Attics come in many shapes and sizes, but they are either conditioned or unconditioned. That is, they are insulated and heated like the rest of the house and can be considered conditioned space, or they are designed to allow the free circulation of outdoor air and become unconditioned spaces.
Is one option better than the other? That’s what Rus Pearson would like to know.
“Some say spray the roof deck, allowing the attic air to become conditioned, which is great for the [heating and cooling] ducts in the attic,” Pearson writes in a Q&A post at Green Building Advisor. “Others say spray the attic side or the ceiling to allow the attic to vent. I don’t understand this one since the attic air is now unconditioned air and the ducts a have only a wrap of insulation… I’m confused.”
Pearson’s question looks straightforward. But the ensuing discussion, the topic of this Q&A Spotlight, quickly turns to the merits of spray foam insulation, which is often used as an air and vapor barrier, as well as insulation.
First, the basics
A key consideration is whether, as Pearson suggests, there will be heating and cooling ducts in the attic. That’s not uncommon, and in some homes, air handlers and other HVAC equipment also may be located there as well.
“If there are any ducts in your attic, it’s always better to have the second kind of attic — an unvented conditioned attic — so you aren’t wasting heat during the winter or losing cool, conditioned air from your ducts during the summer,” says GBA senior editor Martin Holladay.
The topic has been covered at GBA in the past (for a couple of articles on this topic, use the links listed in the “Related Articles” sidebar).
A conditioned attic isn’t vented, he adds. If Pearson decides to go that route, he will have options other than spray polyurethane foam.
Spray foam has too many disadvantages
Think twice about the foam, advises AJ Builder. Not only is it expensive, but it also carries risk. “Have you considered the cost versus the savings versus the risk?” he writes. “When adding insulation, there is much more — or less, or different — that can be done.”
Suppose, AJ Builder continues, that you spend $5,000 on spray foam insulation. The house may use $200 less fuel per year, or Pearson may end up turning up the heat or turning down the air conditioning to give up the savings in return for more comfort.
Before deciding on foam, he says, weigh budget, comfort, and “save the planet” considerations.
Richard Beyer suggests that Pearson do some reading on spray foam insulation, including a backgrounder from the Environmental Protection Agency, which warns that exposure to isocyanurates such as MDI and other chemicals in the foam can lead to health problems.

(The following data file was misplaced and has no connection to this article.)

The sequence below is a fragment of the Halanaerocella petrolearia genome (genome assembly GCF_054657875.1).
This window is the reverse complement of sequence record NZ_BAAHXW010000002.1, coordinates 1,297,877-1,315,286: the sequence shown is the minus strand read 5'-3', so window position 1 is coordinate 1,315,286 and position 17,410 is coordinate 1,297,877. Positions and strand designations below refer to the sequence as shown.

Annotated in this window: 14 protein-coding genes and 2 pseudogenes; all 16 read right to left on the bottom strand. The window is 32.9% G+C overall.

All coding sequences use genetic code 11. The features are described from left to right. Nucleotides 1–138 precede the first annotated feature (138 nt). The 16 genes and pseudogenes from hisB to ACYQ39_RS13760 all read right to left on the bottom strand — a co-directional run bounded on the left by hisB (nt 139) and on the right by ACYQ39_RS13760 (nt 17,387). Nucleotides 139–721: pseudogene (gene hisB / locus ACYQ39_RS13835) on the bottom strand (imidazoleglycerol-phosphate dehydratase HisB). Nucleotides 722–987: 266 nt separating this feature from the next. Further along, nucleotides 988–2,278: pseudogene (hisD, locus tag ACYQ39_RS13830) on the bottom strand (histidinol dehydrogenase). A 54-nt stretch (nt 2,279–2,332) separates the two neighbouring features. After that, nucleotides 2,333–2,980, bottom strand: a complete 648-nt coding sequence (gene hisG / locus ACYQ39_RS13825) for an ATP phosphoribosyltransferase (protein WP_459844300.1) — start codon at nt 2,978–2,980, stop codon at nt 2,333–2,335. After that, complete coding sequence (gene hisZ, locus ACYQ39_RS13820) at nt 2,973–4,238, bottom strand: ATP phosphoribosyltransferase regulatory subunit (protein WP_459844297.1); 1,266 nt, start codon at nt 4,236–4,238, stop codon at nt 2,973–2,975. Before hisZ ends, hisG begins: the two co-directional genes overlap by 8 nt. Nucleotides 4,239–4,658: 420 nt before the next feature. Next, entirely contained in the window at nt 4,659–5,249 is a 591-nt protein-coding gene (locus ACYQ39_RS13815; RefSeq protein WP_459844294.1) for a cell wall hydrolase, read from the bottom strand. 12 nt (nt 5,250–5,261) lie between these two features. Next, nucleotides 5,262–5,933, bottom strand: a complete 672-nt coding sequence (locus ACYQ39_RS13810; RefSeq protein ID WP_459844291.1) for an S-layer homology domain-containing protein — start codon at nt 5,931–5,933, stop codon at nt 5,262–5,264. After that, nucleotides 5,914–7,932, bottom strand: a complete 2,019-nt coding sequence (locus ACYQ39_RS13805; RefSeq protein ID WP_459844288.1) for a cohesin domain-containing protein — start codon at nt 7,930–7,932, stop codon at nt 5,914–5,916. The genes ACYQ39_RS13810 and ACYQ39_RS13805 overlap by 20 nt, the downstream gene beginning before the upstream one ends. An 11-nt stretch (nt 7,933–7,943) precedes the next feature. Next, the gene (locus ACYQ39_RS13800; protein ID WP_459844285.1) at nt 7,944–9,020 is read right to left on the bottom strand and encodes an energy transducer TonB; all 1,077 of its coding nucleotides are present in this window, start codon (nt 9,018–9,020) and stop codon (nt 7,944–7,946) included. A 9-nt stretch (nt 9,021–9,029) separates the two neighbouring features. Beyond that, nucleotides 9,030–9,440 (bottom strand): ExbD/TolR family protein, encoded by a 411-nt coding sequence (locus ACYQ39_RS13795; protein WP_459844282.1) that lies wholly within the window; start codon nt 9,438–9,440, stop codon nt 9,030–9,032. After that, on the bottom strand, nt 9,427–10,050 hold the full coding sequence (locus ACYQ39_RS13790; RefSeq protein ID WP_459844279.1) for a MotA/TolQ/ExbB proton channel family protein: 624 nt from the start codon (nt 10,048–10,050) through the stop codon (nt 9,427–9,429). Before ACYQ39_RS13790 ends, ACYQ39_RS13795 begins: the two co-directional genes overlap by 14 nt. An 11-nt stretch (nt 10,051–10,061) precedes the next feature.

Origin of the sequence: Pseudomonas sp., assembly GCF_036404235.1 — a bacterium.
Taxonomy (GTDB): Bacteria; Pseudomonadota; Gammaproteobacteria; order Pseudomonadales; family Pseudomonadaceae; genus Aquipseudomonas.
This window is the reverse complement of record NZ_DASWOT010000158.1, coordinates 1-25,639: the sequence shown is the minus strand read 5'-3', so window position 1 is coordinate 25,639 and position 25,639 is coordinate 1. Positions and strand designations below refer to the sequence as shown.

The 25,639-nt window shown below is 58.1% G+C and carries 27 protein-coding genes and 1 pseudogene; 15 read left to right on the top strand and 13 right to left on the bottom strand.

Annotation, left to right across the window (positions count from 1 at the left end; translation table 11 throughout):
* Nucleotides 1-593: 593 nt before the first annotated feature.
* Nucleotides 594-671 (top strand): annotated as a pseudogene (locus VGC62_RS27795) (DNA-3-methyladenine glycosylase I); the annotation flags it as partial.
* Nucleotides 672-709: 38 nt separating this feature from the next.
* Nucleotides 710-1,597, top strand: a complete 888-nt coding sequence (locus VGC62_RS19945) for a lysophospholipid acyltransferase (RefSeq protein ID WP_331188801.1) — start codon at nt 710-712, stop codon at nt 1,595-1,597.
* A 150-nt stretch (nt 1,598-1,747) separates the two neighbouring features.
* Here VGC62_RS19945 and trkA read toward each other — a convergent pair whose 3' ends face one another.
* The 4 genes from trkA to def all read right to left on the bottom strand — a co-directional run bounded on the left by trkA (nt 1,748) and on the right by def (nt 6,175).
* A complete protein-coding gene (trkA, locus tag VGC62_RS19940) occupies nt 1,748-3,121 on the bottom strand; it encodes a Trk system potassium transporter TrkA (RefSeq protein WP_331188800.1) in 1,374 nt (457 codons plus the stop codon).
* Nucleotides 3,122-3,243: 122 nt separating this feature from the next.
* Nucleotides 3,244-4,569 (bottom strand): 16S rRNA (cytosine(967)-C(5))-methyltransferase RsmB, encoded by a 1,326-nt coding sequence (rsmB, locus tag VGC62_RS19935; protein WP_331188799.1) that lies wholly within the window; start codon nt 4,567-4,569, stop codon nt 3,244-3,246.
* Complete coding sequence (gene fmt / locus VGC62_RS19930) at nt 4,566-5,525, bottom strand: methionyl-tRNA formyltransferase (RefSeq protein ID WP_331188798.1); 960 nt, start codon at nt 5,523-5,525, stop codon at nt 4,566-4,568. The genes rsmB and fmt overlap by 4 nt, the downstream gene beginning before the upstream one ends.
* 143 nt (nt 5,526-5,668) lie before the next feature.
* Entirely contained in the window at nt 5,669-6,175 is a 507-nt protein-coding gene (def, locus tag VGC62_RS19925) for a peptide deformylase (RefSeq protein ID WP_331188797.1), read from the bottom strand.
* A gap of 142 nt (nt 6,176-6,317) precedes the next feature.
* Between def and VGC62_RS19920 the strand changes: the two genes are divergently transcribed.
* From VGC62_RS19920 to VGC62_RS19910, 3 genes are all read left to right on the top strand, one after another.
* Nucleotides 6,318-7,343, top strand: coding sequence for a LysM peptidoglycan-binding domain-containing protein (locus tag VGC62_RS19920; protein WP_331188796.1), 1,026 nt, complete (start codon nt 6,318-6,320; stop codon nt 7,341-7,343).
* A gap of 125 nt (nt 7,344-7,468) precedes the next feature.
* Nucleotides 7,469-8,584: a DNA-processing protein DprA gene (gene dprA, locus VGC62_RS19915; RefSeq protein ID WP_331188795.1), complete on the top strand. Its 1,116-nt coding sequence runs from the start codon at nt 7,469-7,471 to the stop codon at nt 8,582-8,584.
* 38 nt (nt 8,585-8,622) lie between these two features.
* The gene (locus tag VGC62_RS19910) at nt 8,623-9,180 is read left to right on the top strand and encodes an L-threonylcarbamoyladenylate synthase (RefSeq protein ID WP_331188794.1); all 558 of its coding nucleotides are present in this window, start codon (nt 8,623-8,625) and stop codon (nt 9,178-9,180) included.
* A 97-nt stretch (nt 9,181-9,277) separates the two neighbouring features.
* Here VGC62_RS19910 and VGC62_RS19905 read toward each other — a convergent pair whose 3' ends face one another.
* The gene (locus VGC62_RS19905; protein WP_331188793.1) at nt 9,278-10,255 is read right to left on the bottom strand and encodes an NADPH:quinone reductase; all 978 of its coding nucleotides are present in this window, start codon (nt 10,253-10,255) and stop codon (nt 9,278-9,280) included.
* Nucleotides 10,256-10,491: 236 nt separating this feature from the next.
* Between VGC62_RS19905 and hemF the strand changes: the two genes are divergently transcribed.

Another article that Beyer recommends comes from the Centers for Disease Control and Prevention, which says that as popular as spray foam has become, “much remains unknown… specifically the health implications of its amines, glycols, and phosphate upon workers.”
“Environmentally friendly doesn’t necessarily mean worker-friendly,” David A. Marlow writes.
Spray foam is not only expensive, adds Charlie Sullivan, but it’s not so great for the planet. From a greenhouse gas basis, the blowing agents used in foam can be more than 1,000 times as potent as carbon dioxide, Sullivan says, adding, “In some cases, it’s hard to find another good option, but in this case there are much cheaper options that work just fine.”
What other options does he have?
Writing from Climate Zone 5, C.B. would like to know exactly what these other options might be. “I’m having my roof deck spray foamed to a depth of 4 inches and then 8 inches of blown-in fiberglass,” C.B. says. “I don’t think there is another option to the spray foam (besides cobble-and-fit rigid foam) in order to meet IRC 2012 Section R806.5 (see Table 806.5). Since I’m in Zone 5, I need R-20 of air-impermeable insulation — hence the 4 inches.”
Pay attention to the details, suggests Dana Dorsett. He points out the table C.B. refers to is based on attic insulation rated at R-49. If the R-value is higher, there should be more foam insulation. For Climate Zone 5, he says, the foam should be at least 40% of the total R-value of the insulation.
Even assuming that C.B. sticks with a combination of spray foam and fiber insulation in the roof, there are several ways of meeting code minimums.
“The true depth of 2×12 milled timbers is only 11.25 inches,” Dorsett writes. “With 4 inches of foam you’d have only 7 1/4 inches of room for the fiber. At R-4/inch (1.8-lb density Spider or Optima) that’s R-29. Add that to the R-24 foam and you’re at R-53. If you did only 3 inches of R-6/inch foam (R-18) you’d have enough foam to deal with R-27 in the fiber layer, and have 8 1/4 inches of room to play with for the fiber, which would need to be about R-3.3/inch to not have dew-point issues.